Project Management for Networking Geeks

Project Management for Networking Geeks

Network professionals are rarely trained on how to manage projects

Network professionals are typically well versed in the technical aspects of networking: router and switch configuration, server deployment and management, and so on. They are rarely trained on how to manage projects, however. This is unfortunate, because many of the problems that networking pros face in projects can be mitigated with just a few project management skills and techniques.

Design and install networks long enough, and you'll be sure to have some projects go awry as a result of unforeseen surprises. Sometimes, the power in a communications room isn't ready when you need to install an Ethernet switch. Other times, the one piece of network equipment you need is on perpetual back order. Or users decide they need greater wireless coverage than they asked for -- for the same cost, of course.

Managing network projects doesn't have to be an exercise in fortunetelling, however. At heart, a network project is just like any other project: It has an objective, a timeline, a budget and client expectations.

Properly trained project managers command hefty salaries because they understand these factors, but I've discovered in my own pursuit of a Project Management Professional certification that applying a few simple project management tips can make a big difference.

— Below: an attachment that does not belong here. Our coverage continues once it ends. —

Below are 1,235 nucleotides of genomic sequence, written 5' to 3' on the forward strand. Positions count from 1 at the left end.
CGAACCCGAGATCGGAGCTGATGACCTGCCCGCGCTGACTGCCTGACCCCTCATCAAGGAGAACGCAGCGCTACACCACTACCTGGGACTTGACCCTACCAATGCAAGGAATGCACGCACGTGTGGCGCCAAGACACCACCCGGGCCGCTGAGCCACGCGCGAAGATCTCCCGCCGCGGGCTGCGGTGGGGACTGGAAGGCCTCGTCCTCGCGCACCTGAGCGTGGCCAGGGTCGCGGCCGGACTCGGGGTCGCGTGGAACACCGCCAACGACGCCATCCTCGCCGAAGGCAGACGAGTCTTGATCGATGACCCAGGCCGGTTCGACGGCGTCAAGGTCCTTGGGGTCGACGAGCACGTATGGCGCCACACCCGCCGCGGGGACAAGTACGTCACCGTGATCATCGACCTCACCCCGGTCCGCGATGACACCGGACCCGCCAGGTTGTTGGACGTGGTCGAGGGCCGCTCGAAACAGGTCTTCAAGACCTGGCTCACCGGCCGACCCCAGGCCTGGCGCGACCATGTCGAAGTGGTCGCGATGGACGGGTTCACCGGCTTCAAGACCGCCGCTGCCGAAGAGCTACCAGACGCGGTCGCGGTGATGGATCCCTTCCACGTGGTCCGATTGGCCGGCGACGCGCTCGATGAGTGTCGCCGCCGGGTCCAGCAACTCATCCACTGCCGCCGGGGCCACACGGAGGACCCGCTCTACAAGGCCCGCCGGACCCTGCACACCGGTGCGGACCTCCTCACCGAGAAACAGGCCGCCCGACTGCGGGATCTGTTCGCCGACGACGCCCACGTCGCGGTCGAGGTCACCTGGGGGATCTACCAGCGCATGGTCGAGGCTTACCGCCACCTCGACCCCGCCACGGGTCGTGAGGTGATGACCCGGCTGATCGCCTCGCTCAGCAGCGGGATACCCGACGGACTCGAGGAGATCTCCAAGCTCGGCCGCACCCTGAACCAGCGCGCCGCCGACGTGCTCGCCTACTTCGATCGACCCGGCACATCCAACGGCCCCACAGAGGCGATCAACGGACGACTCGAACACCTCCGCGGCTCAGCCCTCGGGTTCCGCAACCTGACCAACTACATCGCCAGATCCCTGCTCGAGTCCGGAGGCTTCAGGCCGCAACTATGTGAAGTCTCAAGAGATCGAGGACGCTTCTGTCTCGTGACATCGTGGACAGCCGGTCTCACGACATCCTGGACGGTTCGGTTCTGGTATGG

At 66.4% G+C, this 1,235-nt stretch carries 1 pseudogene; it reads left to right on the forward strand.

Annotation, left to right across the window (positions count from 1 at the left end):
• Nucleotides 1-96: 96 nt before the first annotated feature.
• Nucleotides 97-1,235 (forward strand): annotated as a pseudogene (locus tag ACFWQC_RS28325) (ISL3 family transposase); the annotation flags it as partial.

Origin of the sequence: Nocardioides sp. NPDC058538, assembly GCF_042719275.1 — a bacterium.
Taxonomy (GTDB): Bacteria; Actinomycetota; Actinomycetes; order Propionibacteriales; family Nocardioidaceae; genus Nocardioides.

Triple Constraints

I once saw the following on the wall of an oil-change service station: "You can have it done cheap, fast or right; pick two." This is true of all projects, and it illustrates the so-called triple constraints rule: Projects are subject to cost, schedule and performance parameters. Changing one will affect at least one of the remaining two.

For example, let's say you're installing a network to allow for Internet access and e-mail at Shelbyville Bank and Trust. The project includes configuring a Microsoft Exchange server and installing a virtual private network firewall for security. The deadline is in two months.

One week into the project, things change, and the network needs to be done in three weeks instead of two months. Your staff is already fully devoted to this and other projects. You can't cut out functionality, because the office still requires all of the network connectivity and e-mail functionality. What can you do?

The only way to accommodate the schedule is to increase manpower by paying overtime to your employees or subcontracting. Either way, the cost will go up, yet the bank will likely balk at that. At that point, armed with the understanding of the triple-constraints principle, you can calmly explain why the new deadline will increase the overall network project cost.

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